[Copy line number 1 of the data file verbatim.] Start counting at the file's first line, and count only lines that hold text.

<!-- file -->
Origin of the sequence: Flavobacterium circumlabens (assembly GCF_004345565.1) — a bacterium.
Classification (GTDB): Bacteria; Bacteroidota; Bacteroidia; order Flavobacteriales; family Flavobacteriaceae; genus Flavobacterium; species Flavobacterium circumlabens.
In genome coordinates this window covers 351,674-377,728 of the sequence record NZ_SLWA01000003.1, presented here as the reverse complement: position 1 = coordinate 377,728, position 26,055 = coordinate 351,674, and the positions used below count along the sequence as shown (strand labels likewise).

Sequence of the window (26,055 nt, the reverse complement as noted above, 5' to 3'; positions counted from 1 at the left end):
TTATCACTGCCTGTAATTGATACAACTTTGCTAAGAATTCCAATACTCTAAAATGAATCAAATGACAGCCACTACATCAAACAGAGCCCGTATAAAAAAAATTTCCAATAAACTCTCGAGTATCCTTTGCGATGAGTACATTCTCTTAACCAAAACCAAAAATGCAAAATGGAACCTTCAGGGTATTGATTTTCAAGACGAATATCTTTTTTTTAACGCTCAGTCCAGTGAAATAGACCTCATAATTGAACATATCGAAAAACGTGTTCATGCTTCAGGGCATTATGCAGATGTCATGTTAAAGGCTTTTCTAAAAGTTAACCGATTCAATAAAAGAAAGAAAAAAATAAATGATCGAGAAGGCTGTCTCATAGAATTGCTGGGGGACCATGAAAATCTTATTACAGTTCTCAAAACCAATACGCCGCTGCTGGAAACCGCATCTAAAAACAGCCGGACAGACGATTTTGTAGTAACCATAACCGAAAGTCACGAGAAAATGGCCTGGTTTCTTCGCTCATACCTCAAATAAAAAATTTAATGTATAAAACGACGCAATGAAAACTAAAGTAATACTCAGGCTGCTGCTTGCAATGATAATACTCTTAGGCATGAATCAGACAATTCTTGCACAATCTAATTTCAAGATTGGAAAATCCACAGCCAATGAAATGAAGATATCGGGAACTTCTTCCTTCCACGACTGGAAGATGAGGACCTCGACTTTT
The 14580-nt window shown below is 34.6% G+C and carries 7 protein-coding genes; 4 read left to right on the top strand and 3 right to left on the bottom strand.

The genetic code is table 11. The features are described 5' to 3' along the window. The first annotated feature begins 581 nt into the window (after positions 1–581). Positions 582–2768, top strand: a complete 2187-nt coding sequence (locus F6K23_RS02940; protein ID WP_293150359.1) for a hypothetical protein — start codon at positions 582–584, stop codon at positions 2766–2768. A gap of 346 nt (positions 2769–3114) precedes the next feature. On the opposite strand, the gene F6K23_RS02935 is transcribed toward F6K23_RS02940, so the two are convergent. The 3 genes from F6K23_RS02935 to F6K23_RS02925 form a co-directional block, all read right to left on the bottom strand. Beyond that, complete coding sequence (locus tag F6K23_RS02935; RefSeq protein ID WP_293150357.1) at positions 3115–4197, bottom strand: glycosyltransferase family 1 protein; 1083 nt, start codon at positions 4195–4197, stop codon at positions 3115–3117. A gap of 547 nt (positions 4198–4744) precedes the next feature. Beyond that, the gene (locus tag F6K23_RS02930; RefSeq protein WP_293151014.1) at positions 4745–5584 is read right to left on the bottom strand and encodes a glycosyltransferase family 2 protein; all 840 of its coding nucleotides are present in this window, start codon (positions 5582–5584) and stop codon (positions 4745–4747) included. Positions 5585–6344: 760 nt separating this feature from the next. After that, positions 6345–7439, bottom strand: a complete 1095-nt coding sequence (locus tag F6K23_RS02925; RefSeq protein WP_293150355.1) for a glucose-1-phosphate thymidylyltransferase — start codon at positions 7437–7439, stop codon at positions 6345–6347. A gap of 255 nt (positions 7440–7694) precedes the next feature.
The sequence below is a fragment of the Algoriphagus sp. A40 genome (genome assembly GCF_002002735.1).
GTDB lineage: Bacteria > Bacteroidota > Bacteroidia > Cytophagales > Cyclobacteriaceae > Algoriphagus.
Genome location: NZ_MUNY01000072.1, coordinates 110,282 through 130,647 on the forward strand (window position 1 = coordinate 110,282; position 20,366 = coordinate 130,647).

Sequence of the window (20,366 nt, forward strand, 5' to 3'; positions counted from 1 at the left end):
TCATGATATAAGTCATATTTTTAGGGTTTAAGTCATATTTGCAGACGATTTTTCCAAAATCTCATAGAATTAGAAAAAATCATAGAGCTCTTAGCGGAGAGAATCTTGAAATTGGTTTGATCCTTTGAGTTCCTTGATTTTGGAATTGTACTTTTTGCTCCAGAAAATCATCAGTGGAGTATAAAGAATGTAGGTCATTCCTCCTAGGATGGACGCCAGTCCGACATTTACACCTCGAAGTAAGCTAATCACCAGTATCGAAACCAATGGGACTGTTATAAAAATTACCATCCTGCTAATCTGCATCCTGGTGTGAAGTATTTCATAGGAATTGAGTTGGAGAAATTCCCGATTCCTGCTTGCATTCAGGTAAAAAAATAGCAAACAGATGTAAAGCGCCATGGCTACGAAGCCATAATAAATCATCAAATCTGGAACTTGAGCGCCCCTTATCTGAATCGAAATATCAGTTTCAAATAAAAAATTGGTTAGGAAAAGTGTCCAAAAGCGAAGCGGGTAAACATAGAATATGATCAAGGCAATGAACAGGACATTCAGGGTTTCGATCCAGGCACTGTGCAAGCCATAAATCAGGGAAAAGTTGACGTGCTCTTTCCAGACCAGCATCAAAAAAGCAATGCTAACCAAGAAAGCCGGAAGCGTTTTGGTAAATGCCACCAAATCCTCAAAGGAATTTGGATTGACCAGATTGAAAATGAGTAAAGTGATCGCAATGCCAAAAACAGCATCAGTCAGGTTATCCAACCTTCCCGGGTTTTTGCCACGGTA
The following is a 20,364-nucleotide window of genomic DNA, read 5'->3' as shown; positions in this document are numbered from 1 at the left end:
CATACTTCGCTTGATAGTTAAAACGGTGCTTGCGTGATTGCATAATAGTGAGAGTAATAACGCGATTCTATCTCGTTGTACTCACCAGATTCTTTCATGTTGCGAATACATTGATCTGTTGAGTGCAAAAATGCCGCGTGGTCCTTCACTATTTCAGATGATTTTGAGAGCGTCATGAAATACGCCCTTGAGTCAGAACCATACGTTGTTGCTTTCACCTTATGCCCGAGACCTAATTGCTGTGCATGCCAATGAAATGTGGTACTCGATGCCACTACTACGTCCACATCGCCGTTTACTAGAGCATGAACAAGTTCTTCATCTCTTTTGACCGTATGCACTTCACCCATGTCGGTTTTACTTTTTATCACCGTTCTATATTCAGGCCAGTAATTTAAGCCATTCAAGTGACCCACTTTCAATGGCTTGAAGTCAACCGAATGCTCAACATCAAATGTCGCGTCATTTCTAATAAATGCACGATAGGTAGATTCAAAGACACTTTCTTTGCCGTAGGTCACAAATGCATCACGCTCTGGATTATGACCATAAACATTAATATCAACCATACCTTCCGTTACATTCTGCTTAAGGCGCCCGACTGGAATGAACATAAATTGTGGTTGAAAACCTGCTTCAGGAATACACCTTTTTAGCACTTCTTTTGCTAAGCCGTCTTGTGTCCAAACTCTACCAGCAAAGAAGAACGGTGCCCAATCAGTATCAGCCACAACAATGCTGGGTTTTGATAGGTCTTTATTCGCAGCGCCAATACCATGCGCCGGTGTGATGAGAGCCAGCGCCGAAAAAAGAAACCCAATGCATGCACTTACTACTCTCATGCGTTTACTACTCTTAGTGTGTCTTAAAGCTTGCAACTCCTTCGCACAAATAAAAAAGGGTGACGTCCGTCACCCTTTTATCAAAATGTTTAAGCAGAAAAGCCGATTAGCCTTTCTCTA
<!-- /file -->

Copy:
Origin of the sequence: Flavobacterium circumlabens (assembly GCF_004345565.1) — a bacterium.